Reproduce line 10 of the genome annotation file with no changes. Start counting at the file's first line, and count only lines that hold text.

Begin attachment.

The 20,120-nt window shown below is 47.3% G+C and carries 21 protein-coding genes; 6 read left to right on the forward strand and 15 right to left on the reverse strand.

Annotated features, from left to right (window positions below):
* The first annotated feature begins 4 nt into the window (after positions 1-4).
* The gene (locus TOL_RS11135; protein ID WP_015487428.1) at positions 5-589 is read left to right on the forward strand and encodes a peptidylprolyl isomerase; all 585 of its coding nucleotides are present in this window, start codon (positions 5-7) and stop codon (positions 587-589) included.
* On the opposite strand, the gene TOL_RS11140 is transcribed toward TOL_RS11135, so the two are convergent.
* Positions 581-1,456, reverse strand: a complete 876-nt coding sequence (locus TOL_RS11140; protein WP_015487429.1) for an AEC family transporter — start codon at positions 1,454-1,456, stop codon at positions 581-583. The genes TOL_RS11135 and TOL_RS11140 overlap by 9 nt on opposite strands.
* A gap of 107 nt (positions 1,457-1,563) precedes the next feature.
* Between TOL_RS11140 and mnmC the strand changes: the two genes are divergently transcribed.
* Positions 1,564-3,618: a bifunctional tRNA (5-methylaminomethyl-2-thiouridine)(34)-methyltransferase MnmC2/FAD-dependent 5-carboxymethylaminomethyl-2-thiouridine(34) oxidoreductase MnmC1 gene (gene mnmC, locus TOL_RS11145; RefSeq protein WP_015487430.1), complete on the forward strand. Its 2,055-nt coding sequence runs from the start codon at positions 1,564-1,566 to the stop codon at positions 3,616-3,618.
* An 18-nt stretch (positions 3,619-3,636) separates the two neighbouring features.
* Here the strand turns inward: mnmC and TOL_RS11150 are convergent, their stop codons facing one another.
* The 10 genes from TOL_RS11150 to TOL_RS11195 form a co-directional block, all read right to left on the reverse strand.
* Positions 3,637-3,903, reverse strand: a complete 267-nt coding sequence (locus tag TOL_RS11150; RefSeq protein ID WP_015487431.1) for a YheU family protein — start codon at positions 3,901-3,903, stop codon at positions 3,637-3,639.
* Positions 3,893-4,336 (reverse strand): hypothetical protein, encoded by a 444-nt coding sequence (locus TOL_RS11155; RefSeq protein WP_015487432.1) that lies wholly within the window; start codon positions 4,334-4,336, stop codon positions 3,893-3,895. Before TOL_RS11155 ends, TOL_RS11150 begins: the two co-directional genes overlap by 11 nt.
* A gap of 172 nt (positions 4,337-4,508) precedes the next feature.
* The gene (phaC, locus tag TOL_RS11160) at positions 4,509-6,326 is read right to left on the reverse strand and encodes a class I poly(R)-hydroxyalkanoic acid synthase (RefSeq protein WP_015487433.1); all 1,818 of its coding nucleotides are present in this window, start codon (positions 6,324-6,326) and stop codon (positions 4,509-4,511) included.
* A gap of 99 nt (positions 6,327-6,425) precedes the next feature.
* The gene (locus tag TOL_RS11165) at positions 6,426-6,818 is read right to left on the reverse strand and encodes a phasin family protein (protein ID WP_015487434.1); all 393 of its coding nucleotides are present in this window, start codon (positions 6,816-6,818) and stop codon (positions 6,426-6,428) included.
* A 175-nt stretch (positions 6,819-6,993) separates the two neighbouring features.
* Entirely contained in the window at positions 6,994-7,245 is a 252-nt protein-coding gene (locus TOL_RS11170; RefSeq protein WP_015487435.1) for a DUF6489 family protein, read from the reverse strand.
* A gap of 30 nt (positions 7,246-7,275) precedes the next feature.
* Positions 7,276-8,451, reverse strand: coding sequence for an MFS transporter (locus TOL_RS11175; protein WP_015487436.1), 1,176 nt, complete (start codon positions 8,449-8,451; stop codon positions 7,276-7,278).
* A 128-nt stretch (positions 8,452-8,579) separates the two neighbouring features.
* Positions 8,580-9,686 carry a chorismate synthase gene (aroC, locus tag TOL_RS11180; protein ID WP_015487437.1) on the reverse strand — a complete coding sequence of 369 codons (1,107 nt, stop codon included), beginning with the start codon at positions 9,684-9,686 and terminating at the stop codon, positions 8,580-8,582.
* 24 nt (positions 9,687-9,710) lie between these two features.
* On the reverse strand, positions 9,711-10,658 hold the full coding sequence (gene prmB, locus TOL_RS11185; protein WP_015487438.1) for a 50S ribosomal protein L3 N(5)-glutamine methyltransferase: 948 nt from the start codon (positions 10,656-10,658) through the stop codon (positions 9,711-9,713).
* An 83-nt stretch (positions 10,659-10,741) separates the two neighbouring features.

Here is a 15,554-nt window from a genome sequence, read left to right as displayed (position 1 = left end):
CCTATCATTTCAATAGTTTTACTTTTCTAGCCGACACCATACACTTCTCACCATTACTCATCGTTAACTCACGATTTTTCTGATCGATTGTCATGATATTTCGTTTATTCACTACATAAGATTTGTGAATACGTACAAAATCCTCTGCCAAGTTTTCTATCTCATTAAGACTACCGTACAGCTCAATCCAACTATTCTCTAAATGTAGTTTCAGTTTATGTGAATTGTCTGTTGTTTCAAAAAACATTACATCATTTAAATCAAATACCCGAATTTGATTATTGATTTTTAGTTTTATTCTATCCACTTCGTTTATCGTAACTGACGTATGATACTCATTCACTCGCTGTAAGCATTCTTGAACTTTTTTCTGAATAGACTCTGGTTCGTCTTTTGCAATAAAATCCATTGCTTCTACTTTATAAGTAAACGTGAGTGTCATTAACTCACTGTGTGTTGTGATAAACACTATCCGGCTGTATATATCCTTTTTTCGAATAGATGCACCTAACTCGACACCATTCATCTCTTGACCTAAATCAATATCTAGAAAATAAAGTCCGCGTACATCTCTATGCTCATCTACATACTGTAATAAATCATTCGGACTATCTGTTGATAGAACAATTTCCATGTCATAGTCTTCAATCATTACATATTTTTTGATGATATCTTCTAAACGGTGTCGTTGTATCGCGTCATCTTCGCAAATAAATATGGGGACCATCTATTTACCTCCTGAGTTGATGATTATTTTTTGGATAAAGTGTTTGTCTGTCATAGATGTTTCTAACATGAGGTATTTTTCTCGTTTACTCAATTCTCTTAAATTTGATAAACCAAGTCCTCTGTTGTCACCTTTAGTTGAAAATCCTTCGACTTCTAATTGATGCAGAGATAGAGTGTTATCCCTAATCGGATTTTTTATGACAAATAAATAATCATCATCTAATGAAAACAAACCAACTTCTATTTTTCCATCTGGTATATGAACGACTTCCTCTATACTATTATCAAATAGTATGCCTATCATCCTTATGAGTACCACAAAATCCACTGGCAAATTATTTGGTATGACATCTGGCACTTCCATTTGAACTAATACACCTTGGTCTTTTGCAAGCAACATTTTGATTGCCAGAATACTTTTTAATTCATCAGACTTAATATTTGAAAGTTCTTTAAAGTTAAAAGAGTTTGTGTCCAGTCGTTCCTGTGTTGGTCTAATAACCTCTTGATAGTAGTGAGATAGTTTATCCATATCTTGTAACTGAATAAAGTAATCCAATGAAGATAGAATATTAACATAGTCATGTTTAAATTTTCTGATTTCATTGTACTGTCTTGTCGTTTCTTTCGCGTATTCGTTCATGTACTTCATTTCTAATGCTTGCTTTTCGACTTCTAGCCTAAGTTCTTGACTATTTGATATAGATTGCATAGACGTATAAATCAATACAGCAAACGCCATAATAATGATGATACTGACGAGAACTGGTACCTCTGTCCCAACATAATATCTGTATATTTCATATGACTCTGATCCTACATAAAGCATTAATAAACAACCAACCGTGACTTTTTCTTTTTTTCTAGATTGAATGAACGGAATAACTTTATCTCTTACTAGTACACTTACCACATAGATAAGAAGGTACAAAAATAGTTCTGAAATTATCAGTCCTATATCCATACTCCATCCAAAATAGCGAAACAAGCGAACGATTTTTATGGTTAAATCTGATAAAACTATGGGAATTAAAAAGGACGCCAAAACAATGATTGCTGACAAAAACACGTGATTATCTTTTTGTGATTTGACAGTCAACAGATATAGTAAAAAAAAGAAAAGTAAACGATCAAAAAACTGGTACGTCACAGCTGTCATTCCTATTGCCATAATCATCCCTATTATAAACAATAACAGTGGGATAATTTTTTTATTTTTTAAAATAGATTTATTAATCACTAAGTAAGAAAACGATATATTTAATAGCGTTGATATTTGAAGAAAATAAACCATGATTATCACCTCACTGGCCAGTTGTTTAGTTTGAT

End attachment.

* An 18-nt stretch (positions 3,619-3,636) separates the two neighbouring features.